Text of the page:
There is always a lot of confusion surrounding sensory processing disorder – mainly because there are many different diagnoses that fall under the catch-all phrase sensory processing disorder (SPD). Among them are three specific subcategories:
The doctor had warned us that even if we did everything right and followed the protocol after the follicle was of the right size, there was no guarantee of success. Fertilization still had to occur, and just like couples do not necessarily become pregnant every month, we had no way to know if we were actually expecting for two full weeks.
The next chapter of the award-winning novel.
It all started at an art and education conference at the Yeshiva University Museum. When one of the speakers misidentified a Goya painting at the Frick Collection, both the gentleman sitting next to me and I turned to each other and corrected the error simultaneously.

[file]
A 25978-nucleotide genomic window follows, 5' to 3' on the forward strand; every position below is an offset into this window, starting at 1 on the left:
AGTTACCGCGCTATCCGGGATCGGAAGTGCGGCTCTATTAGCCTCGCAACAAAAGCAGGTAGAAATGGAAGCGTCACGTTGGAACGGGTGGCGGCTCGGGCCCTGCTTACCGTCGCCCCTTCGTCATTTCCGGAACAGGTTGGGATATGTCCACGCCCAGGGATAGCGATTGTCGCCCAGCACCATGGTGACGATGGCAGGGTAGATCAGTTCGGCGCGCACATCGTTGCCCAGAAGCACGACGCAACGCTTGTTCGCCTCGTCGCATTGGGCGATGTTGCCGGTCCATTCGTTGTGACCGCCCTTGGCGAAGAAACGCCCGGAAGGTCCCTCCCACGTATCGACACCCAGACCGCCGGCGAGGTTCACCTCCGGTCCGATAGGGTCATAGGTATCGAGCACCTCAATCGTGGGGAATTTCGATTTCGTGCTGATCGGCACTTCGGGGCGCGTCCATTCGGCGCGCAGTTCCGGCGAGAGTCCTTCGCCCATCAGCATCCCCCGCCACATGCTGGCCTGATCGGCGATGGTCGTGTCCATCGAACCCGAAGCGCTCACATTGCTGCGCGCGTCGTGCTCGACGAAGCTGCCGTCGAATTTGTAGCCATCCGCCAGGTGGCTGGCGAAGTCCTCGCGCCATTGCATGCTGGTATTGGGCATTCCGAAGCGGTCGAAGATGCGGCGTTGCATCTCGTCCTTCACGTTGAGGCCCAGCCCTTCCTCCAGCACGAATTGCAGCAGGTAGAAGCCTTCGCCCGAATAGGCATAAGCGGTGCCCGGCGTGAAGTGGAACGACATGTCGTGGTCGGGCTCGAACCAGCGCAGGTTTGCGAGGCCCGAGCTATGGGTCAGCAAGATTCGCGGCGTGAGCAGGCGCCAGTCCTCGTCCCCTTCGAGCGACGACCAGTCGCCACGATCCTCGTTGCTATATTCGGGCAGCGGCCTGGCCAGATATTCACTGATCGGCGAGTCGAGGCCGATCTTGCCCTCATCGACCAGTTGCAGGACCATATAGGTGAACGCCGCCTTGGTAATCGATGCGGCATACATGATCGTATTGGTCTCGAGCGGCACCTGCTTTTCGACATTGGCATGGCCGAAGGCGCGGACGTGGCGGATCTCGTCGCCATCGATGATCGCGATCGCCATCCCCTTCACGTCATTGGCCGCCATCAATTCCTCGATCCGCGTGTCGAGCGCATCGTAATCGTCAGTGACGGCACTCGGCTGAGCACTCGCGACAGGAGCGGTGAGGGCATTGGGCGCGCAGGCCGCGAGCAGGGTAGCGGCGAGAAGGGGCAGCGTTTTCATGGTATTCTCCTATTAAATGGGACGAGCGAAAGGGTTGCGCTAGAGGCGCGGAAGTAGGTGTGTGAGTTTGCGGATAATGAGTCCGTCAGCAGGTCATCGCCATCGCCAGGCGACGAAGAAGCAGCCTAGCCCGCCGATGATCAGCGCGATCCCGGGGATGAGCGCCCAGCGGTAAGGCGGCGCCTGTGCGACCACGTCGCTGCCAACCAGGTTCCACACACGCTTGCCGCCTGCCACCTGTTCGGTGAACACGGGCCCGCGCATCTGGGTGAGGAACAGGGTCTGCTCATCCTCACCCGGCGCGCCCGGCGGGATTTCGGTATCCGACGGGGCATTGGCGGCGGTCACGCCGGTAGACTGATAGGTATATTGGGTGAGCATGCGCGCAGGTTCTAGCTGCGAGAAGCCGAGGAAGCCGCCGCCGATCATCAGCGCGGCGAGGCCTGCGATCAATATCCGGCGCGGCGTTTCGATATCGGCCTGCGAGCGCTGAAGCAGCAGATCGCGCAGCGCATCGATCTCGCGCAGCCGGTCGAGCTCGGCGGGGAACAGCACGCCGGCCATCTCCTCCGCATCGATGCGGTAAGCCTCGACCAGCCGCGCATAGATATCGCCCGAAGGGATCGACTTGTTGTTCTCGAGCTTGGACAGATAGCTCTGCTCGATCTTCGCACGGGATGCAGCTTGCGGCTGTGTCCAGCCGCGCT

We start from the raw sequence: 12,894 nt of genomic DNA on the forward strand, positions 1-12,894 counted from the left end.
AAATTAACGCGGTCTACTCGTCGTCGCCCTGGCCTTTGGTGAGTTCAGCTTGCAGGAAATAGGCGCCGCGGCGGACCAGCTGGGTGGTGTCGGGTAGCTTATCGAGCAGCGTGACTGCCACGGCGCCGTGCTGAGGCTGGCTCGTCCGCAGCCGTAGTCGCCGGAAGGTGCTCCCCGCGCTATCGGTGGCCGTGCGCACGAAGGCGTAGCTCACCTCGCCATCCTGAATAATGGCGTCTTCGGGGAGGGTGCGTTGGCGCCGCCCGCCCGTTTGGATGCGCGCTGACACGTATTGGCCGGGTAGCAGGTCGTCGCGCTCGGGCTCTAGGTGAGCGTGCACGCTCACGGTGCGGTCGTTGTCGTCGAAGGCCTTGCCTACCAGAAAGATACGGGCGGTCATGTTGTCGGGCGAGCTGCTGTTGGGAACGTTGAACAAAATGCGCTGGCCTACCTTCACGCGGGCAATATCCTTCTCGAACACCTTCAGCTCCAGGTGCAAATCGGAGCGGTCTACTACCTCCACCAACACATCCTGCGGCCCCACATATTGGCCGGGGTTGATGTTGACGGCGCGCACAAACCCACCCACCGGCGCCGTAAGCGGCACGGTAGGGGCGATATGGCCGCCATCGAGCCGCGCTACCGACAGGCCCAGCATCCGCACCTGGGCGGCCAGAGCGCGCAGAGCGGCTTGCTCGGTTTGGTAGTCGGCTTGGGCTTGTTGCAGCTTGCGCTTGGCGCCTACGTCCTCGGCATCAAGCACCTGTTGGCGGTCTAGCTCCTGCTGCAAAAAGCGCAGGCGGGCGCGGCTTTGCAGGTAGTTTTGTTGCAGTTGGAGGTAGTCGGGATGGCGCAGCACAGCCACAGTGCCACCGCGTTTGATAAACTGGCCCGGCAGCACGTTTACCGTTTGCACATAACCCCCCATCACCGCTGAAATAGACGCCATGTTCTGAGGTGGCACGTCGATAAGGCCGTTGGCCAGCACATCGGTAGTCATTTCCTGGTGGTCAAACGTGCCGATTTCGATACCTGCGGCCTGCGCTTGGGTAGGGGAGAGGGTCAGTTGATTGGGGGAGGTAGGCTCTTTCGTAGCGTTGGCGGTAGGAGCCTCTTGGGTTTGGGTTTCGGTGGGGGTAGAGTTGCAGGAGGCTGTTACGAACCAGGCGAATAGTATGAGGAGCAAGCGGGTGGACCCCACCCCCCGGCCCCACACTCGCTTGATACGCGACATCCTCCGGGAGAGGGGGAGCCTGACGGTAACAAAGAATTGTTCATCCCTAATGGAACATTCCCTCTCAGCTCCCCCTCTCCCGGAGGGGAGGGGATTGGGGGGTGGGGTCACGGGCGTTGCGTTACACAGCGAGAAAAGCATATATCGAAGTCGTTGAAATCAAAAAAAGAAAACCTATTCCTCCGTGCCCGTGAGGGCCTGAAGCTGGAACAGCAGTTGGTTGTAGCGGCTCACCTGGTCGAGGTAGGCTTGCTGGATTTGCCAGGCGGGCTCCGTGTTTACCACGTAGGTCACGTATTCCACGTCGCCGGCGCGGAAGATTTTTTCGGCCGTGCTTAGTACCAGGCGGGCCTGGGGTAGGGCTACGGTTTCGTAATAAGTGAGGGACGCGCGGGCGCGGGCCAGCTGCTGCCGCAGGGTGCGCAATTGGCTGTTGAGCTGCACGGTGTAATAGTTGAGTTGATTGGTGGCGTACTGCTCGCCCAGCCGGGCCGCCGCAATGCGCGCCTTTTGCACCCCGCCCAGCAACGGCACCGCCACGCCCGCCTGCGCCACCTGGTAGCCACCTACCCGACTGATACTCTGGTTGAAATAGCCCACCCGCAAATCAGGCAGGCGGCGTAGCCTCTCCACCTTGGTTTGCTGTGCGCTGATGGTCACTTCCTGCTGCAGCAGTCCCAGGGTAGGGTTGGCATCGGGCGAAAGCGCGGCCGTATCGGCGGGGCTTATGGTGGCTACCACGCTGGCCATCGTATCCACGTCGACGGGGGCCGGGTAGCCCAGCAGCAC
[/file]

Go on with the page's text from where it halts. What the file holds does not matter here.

One of my favorite places when I was growing up in Boston was the used bookstore on Beacon and St. Mary’s streets. Boston Book Annex could play a used bookshop on television; it was dimly lit and cavernous, crawling with cats, and packed with a dizzying array of books, many of which sold three for a dollar. But used bookstores of this sort, however picturesque and inviting, are a relatively modern phenomena. In the Middle Ages, for example, I would never have been able to afford even a single used book unless I had been born into an aristocratic family. (Full disclosure, I was not.)
Jewish medals, several with Hebrew inscriptions and provocative imagery, were among the gems at The European Art Fair (TEFAF) in Maastricht, Netherlands, as I wrote in these pages two weeks ago. Another mini-trend at the fair, which will interest Jewish art aficionados, was an abundance of works by Marc Chagall.